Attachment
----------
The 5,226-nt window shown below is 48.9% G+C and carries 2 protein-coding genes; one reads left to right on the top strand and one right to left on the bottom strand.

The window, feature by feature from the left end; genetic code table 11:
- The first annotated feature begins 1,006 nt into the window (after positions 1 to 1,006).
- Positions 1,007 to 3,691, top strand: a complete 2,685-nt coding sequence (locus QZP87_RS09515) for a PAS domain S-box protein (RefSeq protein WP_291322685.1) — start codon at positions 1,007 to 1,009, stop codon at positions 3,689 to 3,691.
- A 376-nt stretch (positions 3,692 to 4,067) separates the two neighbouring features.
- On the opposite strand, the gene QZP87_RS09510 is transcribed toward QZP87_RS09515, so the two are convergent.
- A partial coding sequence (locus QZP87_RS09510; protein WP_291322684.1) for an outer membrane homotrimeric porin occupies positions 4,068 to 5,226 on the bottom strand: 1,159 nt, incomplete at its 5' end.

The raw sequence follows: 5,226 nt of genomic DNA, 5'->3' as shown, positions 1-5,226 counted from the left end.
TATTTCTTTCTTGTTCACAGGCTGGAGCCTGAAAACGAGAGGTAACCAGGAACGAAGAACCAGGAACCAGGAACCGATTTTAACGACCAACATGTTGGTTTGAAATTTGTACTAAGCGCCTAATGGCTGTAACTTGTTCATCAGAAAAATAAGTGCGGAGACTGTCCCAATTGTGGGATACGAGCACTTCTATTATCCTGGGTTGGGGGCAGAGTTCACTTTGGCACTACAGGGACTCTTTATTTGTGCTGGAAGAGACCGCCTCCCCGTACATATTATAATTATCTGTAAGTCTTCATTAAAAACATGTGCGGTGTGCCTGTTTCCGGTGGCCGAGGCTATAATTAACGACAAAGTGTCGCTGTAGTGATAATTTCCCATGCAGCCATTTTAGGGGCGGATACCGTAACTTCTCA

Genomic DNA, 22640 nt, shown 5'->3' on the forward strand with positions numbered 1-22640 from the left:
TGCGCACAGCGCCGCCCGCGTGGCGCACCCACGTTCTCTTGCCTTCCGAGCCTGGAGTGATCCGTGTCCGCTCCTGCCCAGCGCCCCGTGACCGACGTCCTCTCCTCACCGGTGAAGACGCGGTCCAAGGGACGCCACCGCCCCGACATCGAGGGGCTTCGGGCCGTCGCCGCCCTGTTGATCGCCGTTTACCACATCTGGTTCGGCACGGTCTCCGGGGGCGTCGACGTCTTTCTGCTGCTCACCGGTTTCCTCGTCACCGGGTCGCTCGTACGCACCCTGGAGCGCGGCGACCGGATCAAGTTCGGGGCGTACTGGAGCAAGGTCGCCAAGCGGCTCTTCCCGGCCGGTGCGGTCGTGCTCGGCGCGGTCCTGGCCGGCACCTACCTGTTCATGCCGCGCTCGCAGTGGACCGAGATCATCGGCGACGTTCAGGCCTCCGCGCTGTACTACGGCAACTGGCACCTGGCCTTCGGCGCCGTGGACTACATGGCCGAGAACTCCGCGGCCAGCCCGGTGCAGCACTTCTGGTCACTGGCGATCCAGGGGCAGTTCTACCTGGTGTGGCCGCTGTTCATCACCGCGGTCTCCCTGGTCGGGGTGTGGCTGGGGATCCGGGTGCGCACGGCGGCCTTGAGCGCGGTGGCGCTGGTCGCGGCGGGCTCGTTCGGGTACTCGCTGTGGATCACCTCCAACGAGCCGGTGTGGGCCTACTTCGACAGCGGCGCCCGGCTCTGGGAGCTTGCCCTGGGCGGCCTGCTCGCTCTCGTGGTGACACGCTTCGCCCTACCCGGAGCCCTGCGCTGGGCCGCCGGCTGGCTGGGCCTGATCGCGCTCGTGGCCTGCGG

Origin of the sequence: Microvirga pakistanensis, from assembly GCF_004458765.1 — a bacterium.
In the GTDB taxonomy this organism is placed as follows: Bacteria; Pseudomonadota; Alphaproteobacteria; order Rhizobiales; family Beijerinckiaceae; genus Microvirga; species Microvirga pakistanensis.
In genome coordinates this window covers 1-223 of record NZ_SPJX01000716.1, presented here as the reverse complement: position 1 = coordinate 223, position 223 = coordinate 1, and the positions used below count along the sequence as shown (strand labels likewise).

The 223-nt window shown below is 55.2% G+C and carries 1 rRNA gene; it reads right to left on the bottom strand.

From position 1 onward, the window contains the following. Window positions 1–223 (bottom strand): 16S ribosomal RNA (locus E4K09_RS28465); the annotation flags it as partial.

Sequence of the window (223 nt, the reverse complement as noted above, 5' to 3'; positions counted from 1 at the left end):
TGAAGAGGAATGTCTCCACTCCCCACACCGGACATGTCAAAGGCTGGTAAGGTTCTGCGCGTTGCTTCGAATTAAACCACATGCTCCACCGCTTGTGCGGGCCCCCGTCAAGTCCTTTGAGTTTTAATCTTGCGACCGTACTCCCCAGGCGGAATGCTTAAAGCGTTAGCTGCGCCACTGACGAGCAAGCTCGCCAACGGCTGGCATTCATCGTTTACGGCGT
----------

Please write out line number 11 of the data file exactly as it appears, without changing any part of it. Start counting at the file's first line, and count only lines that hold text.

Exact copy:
TGCGCACAGCGCCGCCCGCGTGGCGCACCCACGTTCTCTTGCCTTCCGAGCCTGGAGTGATCCGTGTCCGCTCCTGCCCAGCGCCCCGTGACCGACGTCCTCTCCTCACCGGTGAAGACGCGGTCCAAGGGACGCCACCGCCCCGACATCGAGGGGCTTCGGGCCGTCGCCGCCCTGTTGATCGCCGTTTACCACATCTGGTTCGGCACGGTCTCCGGGGGCGTCGACGTCTTTCTGCTGCTCACCGGTTTCCTCGTCACCGGGTCGCTCGTACGCACCCTGGAGCGCGGCGACCGGATCAAGTTCGGGGCGTACTGGAGCAAGGTCGCCAAGCGGCTCTTCCCGGCCGGTGCGGTCGTGCTCGGCGCGGTCCTGGCCGGCACCTACCTGTTCATGCCGCGCTCGCAGTGGACCGAGATCATCGGCGACGTTCAGGCCTCCGCGCTGTACTACGGCAACTGGCACCTGGCCTTCGGCGCCGTGGACTACATGGCCGAGAACTCCGCGGCCAGCCCGGTGCAGCACTTCTGGTCACTGGCGATCCAGGGGCAGTTCTACCTGGTGTGGCCGCTGTTCATCACCGCGGTCTCCCTGGTCGGGGTGTGGCTGGGGATCCGGGTGCGCACGGCGGCCTTGAGCGCGGTGGCGCTGGTCGCGGCGGGCTCGTTCGGGTACTCGCTGTGGATCACCTCCAACGAGCCGGTGTGGGCCTACTTCGACAGCGGCGCCCGGCTCTGGGAGCTTGCCCTGGGCGGCCTGCTCGCTCTCGTGGTGACACGCTTCGCCCTACCCGGAGCCCTGCGCTGGGCCGCCGGCTGGCTGGGCCTGATCGCGCTCGTGGCCTGCGG